In many developing countries, agriculture employs more people than other sectors. Many aspire to leave the low prospects of subsistence farming. As countries become more developed, they shift away from agriculture into high-growth sectors like services. This can happen quickly—since 2000, the share of people working in agriculture in South Asia has fallen by 28 percentage points. But for those who remain, high debt and the inability to make a living persist. It is not surprising that young people would want to leave behind the perceived lack of opportunity in rural communities.

How can government and the private sector help rural communities strengthen livelihoods closer to home? PPPs in agriculture are fairly new. According to the Food and Agriculture Organization (FAO), the goal is to modernize the agriculture sector and help smallholder farmers make a sustainable living, which is no easy task. FAO studied how governments and agribusiness companies in 15 countries have partnered to support value chains, innovation and technology transfer, market infrastructure, and business services for farmers.

What are the benefits? FAO found that smallholder farmers can increase their incomes, via better access to markets, higher productivity, and better-quality products or lower costs from adopting new technologies. What’s more, these gains can spur more employment. Private firms can increase sales and market shares. Public-sector partners can improve their project management skills and public institutions.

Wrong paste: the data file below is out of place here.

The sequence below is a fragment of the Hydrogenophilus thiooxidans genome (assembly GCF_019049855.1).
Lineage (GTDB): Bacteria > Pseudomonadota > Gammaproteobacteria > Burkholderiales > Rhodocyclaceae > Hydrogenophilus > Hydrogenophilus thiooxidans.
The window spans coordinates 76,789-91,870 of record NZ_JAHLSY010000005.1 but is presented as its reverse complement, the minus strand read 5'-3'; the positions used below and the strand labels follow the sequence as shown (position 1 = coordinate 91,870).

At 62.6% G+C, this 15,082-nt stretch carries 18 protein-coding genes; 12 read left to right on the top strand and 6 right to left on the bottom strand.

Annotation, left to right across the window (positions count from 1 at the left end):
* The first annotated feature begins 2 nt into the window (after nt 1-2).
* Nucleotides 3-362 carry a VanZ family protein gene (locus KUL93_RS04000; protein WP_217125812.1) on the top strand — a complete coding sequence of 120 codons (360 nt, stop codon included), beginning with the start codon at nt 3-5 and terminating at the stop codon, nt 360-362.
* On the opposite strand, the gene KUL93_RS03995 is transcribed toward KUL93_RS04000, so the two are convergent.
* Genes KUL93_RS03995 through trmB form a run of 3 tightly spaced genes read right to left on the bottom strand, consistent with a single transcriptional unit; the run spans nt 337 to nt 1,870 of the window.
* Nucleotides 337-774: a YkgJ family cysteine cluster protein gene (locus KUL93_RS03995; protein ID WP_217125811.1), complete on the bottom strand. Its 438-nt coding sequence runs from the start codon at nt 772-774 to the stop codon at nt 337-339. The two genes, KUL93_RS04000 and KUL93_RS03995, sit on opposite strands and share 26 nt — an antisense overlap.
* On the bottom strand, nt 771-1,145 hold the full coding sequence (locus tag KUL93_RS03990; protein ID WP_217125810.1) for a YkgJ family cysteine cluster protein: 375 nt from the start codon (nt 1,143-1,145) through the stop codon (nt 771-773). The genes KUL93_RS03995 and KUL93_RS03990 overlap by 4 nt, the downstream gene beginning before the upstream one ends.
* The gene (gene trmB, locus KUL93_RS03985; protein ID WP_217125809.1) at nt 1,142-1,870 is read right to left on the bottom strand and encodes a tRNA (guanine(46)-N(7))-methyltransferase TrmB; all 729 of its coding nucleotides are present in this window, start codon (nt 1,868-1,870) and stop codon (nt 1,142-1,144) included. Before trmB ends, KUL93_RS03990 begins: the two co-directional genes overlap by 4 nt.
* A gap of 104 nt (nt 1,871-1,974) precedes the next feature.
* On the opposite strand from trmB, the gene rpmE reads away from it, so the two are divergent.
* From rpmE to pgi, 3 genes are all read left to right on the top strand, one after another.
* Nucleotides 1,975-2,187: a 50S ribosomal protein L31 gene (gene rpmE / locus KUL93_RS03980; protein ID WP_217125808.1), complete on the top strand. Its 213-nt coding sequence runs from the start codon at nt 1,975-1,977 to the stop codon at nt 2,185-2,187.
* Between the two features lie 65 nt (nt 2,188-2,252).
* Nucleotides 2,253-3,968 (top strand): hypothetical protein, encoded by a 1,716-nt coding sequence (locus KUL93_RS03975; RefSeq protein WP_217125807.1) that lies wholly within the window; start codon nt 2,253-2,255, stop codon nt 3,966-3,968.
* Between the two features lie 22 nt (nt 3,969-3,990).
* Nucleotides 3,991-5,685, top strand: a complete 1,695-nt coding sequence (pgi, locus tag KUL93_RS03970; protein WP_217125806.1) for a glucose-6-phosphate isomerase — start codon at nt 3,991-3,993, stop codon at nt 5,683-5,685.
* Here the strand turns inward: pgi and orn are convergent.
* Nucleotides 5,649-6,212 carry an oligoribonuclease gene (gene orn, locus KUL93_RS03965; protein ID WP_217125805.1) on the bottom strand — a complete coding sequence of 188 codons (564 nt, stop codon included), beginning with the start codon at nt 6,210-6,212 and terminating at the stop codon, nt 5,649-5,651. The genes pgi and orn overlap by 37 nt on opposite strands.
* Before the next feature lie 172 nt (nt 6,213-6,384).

Could PPPs stem migration from rural areas? FAO found that PPPs are very dependent on the strength of local policies for land access, contracts, and other structures to encourage investment. Transparency in selecting private partners and mechanisms to protect farmers and resolve conflicts are important. PPPs require a baseline level of local capacity and may not be practical for all contexts, which could leave out the most vulnerable farmers who need support the most. But where sufficient conditions exist, PPPs could help to reduce flight to urban areas by raising career prospects in agriculture.

Transportation: Improving prospects for urban migrants